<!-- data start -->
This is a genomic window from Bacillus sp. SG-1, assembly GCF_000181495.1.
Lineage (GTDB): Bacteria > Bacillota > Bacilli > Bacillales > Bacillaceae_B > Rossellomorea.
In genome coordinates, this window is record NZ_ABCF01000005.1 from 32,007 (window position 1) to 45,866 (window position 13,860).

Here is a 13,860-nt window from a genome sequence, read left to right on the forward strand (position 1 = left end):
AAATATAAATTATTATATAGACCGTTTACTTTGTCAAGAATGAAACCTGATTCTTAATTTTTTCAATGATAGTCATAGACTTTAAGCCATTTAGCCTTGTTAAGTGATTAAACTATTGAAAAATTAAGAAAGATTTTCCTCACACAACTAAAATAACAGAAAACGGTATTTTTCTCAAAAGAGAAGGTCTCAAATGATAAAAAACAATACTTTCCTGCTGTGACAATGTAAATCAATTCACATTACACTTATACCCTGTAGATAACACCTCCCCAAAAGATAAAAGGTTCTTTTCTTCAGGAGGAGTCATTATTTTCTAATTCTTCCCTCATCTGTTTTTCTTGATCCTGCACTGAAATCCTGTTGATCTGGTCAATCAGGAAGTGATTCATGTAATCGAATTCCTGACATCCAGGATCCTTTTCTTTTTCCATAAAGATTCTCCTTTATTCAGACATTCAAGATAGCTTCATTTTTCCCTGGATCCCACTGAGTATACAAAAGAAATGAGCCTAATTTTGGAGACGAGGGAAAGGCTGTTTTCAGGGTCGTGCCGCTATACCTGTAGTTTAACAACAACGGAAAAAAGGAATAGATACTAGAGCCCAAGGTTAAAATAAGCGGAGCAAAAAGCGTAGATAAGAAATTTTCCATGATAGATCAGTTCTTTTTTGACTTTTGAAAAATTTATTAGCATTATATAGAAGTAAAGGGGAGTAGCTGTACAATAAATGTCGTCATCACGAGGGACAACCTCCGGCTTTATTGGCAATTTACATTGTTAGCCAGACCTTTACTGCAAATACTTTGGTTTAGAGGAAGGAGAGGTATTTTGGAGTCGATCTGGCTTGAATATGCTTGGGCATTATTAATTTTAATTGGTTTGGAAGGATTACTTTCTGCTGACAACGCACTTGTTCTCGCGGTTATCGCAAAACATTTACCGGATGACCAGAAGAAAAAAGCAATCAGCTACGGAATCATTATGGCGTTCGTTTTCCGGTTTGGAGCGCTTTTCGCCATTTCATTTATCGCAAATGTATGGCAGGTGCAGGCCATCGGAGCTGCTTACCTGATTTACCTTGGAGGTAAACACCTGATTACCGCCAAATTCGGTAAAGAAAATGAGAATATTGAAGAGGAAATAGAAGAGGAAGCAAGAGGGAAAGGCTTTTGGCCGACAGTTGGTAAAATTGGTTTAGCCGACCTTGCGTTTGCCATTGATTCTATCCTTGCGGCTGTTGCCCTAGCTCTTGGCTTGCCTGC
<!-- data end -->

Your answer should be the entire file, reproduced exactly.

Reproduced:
This is a genomic window from Bacillus sp. SG-1, assembly GCF_000181495.1.
Lineage (GTDB): Bacteria > Bacillota > Bacilli > Bacillales > Bacillaceae_B > Rossellomorea.
In genome coordinates, this window is record NZ_ABCF01000005.1 from 32,007 (window position 1) to 45,866 (window position 13,860).

Here is a 13,860-nt window from a genome sequence, read left to right on the forward strand (position 1 = left end):
AAATATAAATTATTATATAGACCGTTTACTTTGTCAAGAATGAAACCTGATTCTTAATTTTTTCAATGATAGTCATAGACTTTAAGCCATTTAGCCTTGTTAAGTGATTAAACTATTGAAAAATTAAGAAAGATTTTCCTCACACAACTAAAATAACAGAAAACGGTATTTTTCTCAAAAGAGAAGGTCTCAAATGATAAAAAACAATACTTTCCTGCTGTGACAATGTAAATCAATTCACATTACACTTATACCCTGTAGATAACACCTCCCCAAAAGATAAAAGGTTCTTTTCTTCAGGAGGAGTCATTATTTTCTAATTCTTCCCTCATCTGTTTTTCTTGATCCTGCACTGAAATCCTGTTGATCTGGTCAATCAGGAAGTGATTCATGTAATCGAATTCCTGACATCCAGGATCCTTTTCTTTTTCCATAAAGATTCTCCTTTATTCAGACATTCAAGATAGCTTCATTTTTCCCTGGATCCCACTGAGTATACAAAAGAAATGAGCCTAATTTTGGAGACGAGGGAAAGGCTGTTTTCAGGGTCGTGCCGCTATACCTGTAGTTTAACAACAACGGAAAAAAGGAATAGATACTAGAGCCCAAGGTTAAAATAAGCGGAGCAAAAAGCGTAGATAAGAAATTTTCCATGATAGATCAGTTCTTTTTTGACTTTTGAAAAATTTATTAGCATTATATAGAAGTAAAGGGGAGTAGCTGTACAATAAATGTCGTCATCACGAGGGACAACCTCCGGCTTTATTGGCAATTTACATTGTTAGCCAGACCTTTACTGCAAATACTTTGGTTTAGAGGAAGGAGAGGTATTTTGGAGTCGATCTGGCTTGAATATGCTTGGGCATTATTAATTTTAATTGGTTTGGAAGGATTACTTTCTGCTGACAACGCACTTGTTCTCGCGGTTATCGCAAAACATTTACCGGATGACCAGAAGAAAAAAGCAATCAGCTACGGAATCATTATGGCGTTCGTTTTCCGGTTTGGAGCGCTTTTCGCCATTTCATTTATCGCAAATGTATGGCAGGTGCAGGCCATCGGAGCTGCTTACCTGATTTACCTTGGAGGTAAACACCTGATTACCGCCAAATTCGGTAAAGAAAATGAGAATATTGAAGAGGAAATAGAAGAGGAAGCAAGAGGGAAAGGCTTTTGGCCGACAGTTGGTAAAATTGGTTTAGCCGACCTTGCGTTTGCCATTGATTCTATCCTTGCGGCTGTTGCCCTAGCTCTTGGCTTGCCTGC